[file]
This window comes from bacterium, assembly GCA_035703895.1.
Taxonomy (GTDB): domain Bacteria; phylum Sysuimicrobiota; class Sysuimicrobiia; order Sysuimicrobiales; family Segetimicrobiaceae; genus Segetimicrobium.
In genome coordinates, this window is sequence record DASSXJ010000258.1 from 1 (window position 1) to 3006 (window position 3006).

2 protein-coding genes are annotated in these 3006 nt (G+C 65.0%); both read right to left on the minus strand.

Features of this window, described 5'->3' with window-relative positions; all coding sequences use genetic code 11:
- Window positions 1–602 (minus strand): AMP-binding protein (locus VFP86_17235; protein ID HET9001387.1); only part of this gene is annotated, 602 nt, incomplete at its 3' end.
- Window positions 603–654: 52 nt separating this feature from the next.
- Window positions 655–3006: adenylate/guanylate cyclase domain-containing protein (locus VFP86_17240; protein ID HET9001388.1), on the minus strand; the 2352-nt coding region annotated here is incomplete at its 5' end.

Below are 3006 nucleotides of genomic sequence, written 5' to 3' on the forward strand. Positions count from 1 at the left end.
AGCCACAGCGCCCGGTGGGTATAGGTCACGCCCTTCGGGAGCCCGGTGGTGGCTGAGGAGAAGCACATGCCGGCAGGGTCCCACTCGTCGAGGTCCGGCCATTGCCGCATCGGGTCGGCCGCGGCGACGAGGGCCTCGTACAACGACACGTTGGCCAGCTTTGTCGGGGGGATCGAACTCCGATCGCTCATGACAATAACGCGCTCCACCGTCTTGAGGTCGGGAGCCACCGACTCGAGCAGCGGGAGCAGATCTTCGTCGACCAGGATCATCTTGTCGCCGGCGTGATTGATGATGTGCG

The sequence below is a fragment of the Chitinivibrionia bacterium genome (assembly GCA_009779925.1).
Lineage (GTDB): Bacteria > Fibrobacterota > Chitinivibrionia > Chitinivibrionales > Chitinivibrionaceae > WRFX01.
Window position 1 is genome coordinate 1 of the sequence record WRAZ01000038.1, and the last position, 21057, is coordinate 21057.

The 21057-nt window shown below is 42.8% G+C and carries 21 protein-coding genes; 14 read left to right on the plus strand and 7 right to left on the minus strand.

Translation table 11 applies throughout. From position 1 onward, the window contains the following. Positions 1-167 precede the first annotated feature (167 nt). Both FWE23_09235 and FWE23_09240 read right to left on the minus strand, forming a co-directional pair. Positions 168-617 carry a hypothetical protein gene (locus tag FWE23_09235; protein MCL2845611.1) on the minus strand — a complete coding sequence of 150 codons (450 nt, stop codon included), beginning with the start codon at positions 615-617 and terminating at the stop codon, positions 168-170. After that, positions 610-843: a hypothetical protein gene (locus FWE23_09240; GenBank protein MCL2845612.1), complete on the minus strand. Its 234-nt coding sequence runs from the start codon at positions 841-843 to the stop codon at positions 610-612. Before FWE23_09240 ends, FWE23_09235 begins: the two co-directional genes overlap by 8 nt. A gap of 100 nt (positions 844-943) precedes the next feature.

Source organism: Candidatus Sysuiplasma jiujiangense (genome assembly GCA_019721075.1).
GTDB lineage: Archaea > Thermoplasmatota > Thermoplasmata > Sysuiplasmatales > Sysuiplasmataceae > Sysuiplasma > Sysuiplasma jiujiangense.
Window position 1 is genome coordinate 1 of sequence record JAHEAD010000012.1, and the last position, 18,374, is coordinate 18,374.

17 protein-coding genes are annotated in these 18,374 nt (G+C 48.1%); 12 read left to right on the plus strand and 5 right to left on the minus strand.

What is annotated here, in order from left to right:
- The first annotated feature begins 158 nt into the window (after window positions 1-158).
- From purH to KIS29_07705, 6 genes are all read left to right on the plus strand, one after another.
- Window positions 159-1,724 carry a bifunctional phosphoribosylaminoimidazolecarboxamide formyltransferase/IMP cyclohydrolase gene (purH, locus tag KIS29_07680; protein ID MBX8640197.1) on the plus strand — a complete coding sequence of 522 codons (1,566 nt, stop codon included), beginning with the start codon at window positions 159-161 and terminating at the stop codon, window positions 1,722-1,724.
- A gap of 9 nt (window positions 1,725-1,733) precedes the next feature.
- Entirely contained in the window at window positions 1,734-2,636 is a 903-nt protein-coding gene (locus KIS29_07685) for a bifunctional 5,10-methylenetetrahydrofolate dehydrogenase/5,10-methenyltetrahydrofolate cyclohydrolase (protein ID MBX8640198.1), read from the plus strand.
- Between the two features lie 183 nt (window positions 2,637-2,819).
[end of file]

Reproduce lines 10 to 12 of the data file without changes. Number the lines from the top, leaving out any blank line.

AGCCACAGCGCCCGGTGGGTATAGGTCACGCCCTTCGGGAGCCCGGTGGTGGCTGAGGAGAAGCACATGCCGGCAGGGTCCCACTCGTCGAGGTCCGGCCATTGCCGCATCGGGTCGGCCGCGGCGACGAGGGCCTCGTACAACGACACGTTGGCCAGCTTTGTCGGGGGGATCGAACTCCGATCGCTCATGACAATAACGCGCTCCACCGTCTTGAGGTCGGGAGCCACCGACTCGAGCAGCGGGAGCAGATCTTCGTCGACCAGGATCATCTTGTCGCCGGCGTGATTGATGATGTGCG

The sequence below is a fragment of the Chitinivibrionia bacterium genome (assembly GCA_009779925.1).
Lineage (GTDB): Bacteria > Fibrobacterota > Chitinivibrionia > Chitinivibrionales > Chitinivibrionaceae > WRFX01.